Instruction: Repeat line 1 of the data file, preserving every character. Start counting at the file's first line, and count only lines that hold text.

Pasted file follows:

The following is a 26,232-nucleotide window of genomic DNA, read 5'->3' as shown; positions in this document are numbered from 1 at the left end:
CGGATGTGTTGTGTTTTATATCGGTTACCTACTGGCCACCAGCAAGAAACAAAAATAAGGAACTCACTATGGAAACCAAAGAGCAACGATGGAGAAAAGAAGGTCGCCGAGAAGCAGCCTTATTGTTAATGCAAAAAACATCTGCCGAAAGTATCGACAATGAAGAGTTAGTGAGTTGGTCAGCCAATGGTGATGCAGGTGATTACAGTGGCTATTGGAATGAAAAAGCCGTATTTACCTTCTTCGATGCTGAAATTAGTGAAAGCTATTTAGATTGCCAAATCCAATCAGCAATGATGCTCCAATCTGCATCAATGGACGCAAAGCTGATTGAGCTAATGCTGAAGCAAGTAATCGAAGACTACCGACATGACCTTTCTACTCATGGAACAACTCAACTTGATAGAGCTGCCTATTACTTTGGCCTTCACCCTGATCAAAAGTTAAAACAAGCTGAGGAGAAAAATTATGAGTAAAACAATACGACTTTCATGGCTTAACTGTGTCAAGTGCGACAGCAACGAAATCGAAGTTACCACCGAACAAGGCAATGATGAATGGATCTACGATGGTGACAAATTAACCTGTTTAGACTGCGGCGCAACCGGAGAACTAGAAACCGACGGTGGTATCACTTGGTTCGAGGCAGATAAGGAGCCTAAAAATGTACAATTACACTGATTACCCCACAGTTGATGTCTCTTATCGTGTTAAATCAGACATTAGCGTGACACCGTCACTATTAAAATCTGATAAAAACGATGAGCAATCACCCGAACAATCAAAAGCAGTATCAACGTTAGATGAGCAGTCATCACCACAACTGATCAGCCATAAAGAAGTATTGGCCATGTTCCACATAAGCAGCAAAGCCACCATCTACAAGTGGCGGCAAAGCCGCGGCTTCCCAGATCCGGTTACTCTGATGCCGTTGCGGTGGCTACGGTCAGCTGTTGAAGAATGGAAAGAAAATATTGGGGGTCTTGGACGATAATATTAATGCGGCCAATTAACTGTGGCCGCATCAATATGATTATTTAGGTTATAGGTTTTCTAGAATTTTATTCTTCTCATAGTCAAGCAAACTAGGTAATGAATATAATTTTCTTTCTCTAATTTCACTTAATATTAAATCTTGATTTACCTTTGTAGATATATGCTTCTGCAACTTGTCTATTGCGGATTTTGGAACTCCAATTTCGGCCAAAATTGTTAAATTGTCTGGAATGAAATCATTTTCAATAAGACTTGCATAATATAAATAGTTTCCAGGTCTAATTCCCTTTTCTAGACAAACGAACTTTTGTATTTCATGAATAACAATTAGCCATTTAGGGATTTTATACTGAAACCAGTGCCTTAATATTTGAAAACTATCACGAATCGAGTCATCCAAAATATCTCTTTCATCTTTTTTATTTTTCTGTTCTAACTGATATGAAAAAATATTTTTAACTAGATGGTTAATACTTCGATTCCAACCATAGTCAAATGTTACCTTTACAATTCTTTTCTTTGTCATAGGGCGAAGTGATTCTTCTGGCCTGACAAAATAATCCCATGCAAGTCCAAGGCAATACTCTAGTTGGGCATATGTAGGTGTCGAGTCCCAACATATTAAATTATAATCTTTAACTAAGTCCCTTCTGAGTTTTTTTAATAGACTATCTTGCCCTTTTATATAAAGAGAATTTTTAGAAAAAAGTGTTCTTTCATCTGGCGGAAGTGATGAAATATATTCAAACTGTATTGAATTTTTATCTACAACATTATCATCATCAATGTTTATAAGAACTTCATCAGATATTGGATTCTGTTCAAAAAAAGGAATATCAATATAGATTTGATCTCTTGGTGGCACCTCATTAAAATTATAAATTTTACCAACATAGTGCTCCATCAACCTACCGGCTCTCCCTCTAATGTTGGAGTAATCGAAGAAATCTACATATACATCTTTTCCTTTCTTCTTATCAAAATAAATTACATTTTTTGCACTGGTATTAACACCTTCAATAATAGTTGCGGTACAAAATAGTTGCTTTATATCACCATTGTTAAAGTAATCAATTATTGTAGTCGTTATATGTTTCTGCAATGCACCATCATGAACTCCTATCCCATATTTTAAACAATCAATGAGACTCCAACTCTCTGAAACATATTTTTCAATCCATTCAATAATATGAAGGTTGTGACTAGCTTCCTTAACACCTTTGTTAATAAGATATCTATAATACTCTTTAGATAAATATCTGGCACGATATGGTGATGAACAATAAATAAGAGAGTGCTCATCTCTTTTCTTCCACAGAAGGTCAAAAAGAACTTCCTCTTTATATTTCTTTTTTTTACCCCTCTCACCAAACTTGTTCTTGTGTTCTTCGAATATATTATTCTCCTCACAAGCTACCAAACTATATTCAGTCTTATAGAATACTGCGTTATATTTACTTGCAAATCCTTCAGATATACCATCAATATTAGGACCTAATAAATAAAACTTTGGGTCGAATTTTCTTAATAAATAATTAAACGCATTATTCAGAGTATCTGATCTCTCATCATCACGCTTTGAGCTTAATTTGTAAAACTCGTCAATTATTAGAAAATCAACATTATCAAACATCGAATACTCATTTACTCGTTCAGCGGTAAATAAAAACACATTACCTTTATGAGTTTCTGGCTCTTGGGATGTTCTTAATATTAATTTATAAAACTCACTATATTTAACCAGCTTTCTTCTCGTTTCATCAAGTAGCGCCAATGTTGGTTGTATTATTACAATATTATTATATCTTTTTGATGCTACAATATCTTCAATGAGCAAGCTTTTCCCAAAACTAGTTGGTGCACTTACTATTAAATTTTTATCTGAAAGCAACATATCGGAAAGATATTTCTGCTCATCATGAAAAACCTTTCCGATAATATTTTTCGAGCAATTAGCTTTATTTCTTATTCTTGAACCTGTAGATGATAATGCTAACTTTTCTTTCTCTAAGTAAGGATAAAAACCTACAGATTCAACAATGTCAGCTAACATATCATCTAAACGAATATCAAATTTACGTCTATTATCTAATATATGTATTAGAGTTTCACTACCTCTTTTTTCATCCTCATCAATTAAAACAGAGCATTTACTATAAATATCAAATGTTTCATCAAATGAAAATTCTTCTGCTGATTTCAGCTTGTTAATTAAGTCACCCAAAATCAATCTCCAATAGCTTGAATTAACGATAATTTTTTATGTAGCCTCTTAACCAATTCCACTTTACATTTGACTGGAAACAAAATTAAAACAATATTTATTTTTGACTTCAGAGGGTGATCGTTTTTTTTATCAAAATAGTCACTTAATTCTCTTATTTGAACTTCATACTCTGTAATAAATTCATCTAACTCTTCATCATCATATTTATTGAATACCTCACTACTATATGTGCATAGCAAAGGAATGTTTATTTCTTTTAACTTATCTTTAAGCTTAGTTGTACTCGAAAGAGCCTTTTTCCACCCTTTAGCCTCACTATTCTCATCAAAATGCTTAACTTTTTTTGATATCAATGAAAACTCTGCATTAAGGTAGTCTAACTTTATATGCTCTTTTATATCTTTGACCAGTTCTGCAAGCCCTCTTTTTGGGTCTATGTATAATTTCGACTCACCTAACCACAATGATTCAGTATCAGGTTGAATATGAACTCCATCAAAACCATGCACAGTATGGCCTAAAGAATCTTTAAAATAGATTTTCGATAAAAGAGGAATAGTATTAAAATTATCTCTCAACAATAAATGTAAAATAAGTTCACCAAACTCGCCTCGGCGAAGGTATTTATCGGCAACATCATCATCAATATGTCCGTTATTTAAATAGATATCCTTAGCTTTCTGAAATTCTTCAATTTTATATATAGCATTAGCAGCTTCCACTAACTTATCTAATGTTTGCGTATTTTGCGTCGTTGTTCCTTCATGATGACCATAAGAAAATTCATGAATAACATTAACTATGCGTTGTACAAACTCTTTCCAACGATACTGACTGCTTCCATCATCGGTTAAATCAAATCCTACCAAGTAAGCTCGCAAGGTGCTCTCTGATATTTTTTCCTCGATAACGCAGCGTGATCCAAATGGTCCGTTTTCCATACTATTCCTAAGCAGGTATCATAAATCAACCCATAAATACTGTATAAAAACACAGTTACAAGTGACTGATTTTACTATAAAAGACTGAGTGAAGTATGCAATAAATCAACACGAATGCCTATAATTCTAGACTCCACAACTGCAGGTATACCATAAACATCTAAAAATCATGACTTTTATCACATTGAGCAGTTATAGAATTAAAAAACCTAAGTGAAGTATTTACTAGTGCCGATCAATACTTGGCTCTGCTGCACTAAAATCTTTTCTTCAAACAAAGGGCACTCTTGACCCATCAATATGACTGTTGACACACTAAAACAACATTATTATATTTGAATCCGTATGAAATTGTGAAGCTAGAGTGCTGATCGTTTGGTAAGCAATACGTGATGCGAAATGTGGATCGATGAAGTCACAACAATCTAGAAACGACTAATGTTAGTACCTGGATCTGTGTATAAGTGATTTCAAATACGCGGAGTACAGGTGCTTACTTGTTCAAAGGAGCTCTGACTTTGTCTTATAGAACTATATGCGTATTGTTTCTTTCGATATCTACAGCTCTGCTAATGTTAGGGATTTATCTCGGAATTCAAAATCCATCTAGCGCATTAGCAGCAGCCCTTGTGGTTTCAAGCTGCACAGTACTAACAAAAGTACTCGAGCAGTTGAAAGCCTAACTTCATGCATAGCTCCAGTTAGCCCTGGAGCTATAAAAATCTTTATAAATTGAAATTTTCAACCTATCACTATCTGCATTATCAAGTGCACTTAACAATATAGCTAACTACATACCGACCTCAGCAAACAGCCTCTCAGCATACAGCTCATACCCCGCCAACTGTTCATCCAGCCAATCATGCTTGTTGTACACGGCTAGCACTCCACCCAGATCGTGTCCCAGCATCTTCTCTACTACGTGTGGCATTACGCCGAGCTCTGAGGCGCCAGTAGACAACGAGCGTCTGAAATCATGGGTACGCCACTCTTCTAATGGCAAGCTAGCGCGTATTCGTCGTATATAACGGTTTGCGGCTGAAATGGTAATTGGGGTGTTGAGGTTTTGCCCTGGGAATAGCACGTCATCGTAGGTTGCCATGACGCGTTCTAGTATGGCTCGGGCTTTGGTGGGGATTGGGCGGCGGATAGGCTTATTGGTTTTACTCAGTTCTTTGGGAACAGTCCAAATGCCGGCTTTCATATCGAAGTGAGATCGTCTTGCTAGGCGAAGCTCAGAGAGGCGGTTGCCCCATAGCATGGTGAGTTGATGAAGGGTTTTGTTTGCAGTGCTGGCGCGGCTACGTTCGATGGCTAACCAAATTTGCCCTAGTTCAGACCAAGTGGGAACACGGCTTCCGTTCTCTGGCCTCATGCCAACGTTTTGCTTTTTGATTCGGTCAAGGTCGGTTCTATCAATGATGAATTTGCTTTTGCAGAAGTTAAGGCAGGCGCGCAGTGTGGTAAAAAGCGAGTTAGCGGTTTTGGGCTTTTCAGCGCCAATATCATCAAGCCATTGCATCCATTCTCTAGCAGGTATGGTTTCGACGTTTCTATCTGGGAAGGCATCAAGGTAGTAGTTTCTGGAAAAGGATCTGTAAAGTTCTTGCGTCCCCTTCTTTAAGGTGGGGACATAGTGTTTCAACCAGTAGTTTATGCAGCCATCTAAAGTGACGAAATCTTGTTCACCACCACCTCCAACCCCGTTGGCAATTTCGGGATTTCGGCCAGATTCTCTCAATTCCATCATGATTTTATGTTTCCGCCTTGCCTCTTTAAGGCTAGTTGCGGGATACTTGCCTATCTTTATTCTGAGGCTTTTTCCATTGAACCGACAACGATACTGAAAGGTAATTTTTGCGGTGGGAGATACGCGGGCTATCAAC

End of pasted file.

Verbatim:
The following is a 26,232-nucleotide window of genomic DNA, read 5'->3' as shown; positions in this document are numbered from 1 at the left end: